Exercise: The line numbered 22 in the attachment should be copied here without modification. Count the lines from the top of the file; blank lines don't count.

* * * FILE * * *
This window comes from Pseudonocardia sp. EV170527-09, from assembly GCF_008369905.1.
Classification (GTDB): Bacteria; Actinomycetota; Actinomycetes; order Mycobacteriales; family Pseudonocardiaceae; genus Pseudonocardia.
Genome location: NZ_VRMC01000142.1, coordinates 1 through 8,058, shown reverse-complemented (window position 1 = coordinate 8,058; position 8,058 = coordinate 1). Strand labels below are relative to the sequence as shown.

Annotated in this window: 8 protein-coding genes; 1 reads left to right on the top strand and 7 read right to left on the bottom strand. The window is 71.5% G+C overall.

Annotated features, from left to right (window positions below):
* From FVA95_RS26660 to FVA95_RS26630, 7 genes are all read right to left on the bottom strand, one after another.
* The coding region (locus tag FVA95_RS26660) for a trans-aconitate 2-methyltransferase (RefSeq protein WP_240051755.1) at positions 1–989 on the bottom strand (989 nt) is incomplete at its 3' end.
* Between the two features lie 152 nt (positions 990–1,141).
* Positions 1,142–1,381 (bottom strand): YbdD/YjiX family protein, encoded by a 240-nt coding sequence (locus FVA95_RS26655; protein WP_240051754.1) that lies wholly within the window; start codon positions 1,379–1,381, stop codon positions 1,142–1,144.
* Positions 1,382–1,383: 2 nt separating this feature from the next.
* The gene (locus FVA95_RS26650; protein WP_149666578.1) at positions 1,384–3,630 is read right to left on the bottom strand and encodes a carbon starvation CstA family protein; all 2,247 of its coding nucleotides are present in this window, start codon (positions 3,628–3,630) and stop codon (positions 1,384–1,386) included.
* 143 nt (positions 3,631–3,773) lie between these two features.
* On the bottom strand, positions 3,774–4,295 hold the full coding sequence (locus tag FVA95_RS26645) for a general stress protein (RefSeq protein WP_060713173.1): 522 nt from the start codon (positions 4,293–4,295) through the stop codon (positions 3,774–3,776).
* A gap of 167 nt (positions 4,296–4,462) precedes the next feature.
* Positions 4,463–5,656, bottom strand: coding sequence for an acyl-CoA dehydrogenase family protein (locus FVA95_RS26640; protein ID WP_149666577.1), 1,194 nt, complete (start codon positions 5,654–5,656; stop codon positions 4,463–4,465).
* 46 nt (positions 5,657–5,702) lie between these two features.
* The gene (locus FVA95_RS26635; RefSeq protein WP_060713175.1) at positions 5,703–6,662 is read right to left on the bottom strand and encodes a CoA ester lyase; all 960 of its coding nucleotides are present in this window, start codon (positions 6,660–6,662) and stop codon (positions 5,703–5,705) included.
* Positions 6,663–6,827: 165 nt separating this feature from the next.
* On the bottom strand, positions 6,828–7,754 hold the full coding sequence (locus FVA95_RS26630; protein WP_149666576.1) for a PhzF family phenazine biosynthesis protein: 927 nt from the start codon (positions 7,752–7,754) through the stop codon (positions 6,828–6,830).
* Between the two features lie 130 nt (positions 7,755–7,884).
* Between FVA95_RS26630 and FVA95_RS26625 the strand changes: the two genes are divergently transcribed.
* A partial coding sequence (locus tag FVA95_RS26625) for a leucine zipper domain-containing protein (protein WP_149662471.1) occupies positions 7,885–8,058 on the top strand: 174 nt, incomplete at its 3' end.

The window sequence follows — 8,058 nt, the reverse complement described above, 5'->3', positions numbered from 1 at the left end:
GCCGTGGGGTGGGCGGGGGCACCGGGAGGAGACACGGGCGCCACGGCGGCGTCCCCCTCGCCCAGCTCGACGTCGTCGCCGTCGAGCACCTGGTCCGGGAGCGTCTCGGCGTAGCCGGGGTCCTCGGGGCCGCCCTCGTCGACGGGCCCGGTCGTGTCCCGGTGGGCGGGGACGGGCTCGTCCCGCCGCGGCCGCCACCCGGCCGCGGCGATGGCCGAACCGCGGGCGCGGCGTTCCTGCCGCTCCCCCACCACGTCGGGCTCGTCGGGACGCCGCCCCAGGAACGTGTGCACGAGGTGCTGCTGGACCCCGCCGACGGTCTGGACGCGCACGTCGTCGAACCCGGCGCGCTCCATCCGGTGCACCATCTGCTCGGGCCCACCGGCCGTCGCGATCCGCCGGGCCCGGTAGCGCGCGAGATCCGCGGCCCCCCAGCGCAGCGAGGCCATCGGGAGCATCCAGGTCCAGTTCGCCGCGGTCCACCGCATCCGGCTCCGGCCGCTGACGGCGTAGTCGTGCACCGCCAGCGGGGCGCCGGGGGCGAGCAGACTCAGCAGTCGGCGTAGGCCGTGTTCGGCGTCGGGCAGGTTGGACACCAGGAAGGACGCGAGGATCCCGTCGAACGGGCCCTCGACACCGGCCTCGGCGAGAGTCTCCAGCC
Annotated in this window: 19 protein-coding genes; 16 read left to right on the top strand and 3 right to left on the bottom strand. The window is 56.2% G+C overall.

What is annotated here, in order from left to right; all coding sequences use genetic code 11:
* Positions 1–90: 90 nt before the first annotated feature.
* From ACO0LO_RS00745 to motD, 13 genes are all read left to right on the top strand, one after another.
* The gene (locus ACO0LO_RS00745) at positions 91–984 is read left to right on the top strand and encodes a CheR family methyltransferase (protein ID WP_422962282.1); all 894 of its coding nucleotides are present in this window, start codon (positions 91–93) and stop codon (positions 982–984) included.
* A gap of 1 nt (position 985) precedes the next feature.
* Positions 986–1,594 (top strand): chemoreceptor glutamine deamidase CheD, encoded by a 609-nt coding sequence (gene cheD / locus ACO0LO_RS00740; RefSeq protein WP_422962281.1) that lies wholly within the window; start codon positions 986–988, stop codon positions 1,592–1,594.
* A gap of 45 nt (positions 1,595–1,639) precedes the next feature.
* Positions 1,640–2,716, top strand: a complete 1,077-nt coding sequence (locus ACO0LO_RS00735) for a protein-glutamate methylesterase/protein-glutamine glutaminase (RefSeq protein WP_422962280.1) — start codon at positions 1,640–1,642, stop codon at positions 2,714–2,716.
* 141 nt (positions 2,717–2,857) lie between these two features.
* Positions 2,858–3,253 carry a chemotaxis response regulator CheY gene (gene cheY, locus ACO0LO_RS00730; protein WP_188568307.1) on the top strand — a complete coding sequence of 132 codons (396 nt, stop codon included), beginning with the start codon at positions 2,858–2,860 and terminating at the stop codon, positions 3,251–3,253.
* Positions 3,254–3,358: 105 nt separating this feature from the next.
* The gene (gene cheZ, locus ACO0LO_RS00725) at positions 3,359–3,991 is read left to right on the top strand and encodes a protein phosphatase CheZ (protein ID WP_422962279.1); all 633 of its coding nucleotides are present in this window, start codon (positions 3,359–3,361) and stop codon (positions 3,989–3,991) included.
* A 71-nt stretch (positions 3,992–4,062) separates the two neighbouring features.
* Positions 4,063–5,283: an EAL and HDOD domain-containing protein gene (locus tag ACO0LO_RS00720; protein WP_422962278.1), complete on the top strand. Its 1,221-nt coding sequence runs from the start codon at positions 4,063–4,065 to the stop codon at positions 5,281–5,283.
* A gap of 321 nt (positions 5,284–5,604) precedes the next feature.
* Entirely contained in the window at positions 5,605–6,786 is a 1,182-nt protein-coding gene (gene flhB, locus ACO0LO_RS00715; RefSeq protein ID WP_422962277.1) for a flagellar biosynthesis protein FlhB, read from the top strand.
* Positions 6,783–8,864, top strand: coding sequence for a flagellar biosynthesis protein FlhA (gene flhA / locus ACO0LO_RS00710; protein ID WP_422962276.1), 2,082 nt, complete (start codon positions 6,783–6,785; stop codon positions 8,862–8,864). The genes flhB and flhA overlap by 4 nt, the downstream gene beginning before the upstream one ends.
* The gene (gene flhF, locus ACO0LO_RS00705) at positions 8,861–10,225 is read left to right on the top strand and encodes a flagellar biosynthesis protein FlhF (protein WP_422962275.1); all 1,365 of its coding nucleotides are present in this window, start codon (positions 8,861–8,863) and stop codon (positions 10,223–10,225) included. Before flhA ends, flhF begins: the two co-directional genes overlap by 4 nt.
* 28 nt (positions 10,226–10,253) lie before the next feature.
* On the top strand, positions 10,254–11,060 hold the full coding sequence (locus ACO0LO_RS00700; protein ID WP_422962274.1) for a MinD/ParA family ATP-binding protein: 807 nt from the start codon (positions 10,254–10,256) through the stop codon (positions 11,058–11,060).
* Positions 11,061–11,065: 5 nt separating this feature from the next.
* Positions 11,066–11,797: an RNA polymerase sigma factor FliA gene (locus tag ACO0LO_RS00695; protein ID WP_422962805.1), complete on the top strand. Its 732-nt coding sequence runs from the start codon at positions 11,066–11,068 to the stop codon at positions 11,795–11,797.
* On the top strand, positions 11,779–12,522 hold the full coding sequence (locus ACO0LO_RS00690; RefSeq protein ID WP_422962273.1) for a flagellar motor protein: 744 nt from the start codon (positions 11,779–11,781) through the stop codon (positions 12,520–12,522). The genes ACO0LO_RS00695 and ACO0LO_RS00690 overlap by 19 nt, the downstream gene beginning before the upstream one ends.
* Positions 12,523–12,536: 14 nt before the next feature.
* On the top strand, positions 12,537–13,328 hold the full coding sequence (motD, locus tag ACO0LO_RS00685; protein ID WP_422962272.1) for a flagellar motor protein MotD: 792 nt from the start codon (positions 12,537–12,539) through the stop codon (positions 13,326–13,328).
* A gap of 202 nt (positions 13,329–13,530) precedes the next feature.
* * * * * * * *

* A partial coding sequence (locus tag FVA95_RS26625) for a leucine zipper domain-containing protein (protein WP_149662471.1) occupies positions 7,885–8,058 on the top strand: 174 nt, incomplete at its 3' end.